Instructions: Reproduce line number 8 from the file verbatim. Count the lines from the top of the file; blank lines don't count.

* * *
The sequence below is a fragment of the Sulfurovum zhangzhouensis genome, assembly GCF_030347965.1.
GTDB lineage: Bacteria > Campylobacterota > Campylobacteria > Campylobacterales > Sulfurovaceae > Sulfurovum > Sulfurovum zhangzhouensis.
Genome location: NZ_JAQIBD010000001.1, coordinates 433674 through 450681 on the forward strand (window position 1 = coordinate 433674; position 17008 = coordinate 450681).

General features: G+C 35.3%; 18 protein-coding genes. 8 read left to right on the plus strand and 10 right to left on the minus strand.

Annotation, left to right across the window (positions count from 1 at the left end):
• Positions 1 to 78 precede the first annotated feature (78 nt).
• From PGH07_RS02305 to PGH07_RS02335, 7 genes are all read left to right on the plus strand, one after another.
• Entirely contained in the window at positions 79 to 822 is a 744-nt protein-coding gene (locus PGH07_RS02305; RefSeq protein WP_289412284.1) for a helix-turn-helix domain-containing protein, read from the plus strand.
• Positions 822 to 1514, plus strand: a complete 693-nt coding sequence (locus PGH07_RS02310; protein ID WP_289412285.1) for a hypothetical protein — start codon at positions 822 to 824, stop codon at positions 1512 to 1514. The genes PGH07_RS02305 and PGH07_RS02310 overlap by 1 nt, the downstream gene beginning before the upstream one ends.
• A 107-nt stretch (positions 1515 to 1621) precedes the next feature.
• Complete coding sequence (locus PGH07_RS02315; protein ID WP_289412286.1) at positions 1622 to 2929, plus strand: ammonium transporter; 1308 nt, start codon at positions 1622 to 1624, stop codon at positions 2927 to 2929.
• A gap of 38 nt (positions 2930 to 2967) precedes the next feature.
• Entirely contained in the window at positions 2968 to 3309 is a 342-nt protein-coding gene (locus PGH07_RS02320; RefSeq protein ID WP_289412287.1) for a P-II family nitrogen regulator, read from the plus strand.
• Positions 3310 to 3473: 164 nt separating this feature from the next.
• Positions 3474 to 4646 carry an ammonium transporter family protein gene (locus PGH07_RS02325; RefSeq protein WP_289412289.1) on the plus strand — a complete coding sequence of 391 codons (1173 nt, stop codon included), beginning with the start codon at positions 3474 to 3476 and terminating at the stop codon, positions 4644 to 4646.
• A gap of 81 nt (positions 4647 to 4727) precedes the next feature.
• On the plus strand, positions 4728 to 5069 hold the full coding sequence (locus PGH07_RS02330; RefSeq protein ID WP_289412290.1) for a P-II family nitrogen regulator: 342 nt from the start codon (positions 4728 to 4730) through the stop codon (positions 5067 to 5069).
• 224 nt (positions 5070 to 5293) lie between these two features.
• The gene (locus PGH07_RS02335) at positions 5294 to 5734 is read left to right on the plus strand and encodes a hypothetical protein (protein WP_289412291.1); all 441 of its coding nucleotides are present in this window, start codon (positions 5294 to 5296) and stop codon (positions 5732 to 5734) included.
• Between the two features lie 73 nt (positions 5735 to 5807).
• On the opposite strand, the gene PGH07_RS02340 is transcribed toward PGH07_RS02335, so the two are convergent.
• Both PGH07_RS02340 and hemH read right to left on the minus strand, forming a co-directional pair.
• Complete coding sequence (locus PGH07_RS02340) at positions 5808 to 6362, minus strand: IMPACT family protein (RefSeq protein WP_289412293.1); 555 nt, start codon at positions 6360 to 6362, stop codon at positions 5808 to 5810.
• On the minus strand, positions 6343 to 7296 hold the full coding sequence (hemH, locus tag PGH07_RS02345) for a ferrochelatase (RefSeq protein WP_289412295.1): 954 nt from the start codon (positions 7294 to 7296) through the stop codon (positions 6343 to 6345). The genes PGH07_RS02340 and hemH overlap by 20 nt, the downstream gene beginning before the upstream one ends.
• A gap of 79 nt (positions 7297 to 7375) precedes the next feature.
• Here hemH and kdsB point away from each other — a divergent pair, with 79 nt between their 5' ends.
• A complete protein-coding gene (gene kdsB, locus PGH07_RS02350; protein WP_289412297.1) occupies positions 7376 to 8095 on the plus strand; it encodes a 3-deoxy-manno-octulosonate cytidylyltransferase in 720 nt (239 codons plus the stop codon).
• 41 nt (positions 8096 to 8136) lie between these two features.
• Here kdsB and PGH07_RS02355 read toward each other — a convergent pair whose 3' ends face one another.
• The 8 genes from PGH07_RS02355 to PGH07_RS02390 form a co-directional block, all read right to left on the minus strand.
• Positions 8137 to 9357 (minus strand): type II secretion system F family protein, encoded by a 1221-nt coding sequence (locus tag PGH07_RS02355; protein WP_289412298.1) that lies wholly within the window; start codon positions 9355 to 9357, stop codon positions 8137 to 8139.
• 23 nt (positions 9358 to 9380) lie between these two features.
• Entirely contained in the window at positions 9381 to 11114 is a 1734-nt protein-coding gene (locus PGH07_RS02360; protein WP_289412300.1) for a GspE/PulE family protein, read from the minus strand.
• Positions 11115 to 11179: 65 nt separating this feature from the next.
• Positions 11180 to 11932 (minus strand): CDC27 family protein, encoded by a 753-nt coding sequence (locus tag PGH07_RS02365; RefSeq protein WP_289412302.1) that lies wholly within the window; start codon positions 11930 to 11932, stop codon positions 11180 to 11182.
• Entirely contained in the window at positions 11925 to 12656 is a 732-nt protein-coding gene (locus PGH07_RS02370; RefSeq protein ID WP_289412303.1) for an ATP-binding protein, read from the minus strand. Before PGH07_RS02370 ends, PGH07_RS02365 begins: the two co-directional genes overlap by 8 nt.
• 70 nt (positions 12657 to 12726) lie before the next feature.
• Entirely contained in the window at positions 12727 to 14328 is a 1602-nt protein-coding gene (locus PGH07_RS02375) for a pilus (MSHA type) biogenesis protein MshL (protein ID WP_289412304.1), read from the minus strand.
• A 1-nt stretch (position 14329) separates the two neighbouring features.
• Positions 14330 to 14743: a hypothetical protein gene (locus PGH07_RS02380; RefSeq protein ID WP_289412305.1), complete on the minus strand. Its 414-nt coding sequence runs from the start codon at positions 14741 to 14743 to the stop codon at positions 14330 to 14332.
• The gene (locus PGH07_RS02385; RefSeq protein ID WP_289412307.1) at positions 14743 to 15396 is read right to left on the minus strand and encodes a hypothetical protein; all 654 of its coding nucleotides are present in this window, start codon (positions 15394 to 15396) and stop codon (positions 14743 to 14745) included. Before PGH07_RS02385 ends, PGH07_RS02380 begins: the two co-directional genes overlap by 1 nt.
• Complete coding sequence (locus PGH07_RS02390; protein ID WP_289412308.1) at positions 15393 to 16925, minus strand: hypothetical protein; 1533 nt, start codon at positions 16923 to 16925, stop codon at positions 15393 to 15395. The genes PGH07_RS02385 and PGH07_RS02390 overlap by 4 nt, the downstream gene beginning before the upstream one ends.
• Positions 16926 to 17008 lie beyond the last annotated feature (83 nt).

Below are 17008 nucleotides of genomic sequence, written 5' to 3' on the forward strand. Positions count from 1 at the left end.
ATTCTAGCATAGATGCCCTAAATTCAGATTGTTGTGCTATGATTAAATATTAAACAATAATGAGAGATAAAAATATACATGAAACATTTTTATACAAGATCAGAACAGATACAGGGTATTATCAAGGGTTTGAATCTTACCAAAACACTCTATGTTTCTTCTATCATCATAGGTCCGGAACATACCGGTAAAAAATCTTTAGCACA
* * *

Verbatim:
• Entirely contained in the window at positions 79 to 822 is a 744-nt protein-coding gene (locus PGH07_RS02305; RefSeq protein WP_289412284.1) for a helix-turn-helix domain-containing protein, read from the plus strand.